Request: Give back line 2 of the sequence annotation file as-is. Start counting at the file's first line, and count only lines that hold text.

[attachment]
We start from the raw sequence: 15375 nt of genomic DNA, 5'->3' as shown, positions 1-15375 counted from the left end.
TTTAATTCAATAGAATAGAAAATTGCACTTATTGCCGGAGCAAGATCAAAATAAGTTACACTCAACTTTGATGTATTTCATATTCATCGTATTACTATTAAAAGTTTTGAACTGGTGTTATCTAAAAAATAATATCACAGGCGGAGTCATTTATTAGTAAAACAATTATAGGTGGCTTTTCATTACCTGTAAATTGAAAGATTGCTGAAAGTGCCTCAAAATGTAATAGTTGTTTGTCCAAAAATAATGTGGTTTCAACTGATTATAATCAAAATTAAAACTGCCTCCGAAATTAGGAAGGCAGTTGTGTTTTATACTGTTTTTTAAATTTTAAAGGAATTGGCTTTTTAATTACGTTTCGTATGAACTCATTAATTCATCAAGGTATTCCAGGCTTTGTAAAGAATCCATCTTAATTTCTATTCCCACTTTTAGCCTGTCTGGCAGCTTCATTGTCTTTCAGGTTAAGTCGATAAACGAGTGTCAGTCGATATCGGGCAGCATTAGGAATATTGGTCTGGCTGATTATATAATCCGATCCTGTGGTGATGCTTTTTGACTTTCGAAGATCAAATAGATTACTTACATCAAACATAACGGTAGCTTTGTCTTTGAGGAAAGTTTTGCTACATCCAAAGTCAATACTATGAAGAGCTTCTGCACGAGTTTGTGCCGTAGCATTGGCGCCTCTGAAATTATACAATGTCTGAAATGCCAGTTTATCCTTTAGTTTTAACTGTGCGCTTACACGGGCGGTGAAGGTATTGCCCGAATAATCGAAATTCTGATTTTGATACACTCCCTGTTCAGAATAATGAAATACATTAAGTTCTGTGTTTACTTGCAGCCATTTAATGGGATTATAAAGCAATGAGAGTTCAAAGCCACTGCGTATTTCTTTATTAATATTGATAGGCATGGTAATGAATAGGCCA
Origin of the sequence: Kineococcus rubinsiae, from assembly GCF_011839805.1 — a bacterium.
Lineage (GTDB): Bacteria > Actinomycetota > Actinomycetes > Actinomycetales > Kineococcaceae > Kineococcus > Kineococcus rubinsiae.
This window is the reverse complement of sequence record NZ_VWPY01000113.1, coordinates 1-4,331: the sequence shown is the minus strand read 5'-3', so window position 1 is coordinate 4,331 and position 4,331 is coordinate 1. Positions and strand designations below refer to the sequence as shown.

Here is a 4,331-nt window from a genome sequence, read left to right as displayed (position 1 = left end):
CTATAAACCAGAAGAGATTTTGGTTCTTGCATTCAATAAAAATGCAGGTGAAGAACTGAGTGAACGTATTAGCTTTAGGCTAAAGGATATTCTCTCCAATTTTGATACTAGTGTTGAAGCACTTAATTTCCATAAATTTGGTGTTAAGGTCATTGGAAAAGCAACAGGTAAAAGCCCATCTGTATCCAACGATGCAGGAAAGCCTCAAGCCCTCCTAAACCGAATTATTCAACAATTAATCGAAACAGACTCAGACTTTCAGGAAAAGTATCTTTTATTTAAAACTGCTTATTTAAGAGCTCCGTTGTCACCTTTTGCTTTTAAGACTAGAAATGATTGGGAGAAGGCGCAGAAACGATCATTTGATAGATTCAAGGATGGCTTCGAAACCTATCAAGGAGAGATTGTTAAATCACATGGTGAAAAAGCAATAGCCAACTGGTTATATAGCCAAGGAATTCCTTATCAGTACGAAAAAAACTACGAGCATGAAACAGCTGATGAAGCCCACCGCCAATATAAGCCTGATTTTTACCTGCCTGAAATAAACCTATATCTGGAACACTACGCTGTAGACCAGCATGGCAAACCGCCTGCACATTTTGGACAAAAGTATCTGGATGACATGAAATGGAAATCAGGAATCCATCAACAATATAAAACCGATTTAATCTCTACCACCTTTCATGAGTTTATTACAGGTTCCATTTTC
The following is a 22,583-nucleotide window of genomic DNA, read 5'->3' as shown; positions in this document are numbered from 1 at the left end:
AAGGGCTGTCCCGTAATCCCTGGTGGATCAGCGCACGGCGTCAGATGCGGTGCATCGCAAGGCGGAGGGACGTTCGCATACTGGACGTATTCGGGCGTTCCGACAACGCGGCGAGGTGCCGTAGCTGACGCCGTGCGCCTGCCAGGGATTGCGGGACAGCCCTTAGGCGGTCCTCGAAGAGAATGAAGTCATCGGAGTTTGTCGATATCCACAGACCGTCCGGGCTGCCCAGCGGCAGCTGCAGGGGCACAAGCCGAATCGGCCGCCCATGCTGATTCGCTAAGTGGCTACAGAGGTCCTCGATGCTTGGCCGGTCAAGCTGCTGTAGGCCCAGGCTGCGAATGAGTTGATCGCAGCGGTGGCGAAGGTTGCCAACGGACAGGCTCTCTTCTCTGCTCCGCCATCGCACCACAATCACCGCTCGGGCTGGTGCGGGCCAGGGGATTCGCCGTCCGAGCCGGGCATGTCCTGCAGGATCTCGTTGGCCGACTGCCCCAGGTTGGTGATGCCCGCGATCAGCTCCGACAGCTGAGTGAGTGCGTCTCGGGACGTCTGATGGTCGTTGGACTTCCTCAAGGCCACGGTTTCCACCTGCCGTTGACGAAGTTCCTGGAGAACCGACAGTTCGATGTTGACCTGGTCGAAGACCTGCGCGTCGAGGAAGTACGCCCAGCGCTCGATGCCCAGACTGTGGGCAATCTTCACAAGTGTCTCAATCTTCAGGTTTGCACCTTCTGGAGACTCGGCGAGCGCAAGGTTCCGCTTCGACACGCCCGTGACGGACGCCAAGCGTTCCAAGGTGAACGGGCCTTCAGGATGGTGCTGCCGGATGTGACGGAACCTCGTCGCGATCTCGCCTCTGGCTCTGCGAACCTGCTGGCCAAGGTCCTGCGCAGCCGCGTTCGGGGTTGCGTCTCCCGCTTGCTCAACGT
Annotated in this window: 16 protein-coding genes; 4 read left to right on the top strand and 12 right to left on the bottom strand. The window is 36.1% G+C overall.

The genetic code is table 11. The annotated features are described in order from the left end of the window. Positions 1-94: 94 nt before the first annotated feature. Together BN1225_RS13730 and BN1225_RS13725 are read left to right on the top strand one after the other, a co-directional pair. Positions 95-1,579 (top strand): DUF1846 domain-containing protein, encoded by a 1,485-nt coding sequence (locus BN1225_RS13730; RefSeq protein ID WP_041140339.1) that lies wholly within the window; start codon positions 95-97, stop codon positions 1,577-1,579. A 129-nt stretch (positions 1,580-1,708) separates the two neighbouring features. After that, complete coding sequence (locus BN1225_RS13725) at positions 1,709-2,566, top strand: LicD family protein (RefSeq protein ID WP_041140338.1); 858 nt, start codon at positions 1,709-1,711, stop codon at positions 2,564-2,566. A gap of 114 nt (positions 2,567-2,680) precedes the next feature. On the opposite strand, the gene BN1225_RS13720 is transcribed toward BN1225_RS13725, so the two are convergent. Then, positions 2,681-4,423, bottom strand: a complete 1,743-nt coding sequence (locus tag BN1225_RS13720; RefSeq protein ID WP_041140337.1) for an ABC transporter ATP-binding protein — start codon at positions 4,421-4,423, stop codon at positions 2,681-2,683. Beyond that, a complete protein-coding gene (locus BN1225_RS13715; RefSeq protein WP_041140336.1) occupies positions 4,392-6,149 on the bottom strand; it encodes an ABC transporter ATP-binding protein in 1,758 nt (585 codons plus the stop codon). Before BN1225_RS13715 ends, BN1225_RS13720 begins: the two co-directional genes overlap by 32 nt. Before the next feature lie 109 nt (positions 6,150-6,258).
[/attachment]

TTTAATTCAATAGAATAGAAAATTGCACTTATTGCCGGAGCAAGATCAAAATAAGTTACACTCAACTTTGATGTATTTCATATTCATCGTATTACTATTAAAAGTTTTGAACTGGTGTTATCTAAAAAATAATATCACAGGCGGAGTCATTTATTAGTAAAACAATTATAGGTGGCTTTTCATTACCTGTAAATTGAAAGATTGCTGAAAGTGCCTCAAAATGTAATAGTTGTTTGTCCAAAAATAATGTGGTTTCAACTGATTATAATCAAAATTAAAACTGCCTCCGAAATTAGGAAGGCAGTTGTGTTTTATACTGTTTTTTAAATTTTAAAGGAATTGGCTTTTTAATTACGTTTCGTATGAACTCATTAATTCATCAAGGTATTCCAGGCTTTGTAAAGAATCCATCTTAATTTCTATTCCCACTTTTAGCCTGTCTGGCAGCTTCATTGTCTTTCAGGTTAAGTCGATAAACGAGTGTCAGTCGATATCGGGCAGCATTAGGAATATTGGTCTGGCTGATTATATAATCCGATCCTGTGGTGATGCTTTTTGACTTTCGAAGATCAAATAGATTACTTACATCAAACATAACGGTAGCTTTGTCTTTGAGGAAAGTTTTGCTACATCCAAAGTCAATACTATGAAGAGCTTCTGCACGAGTTTGTGCCGTAGCATTGGCGCCTCTGAAATTATACAATGTCTGAAATGCCAGTTTATCCTTTAGTTTTAACTGTGCGCTTACACGGGCGGTGAAGGTATTGCCCGAATAATCGAAATTCTGATTTTGATACACTCCCTGTTCAGAATAATGAAATACATTAAGTTCTGTGTTTACTTGCAGCCATTTAATGGGATTATAAAGCAATGAGAGTTCAAAGCCACTGCGTATTTCTTTATTAATATTGATAGGCATGGTAATGAATAGGCCA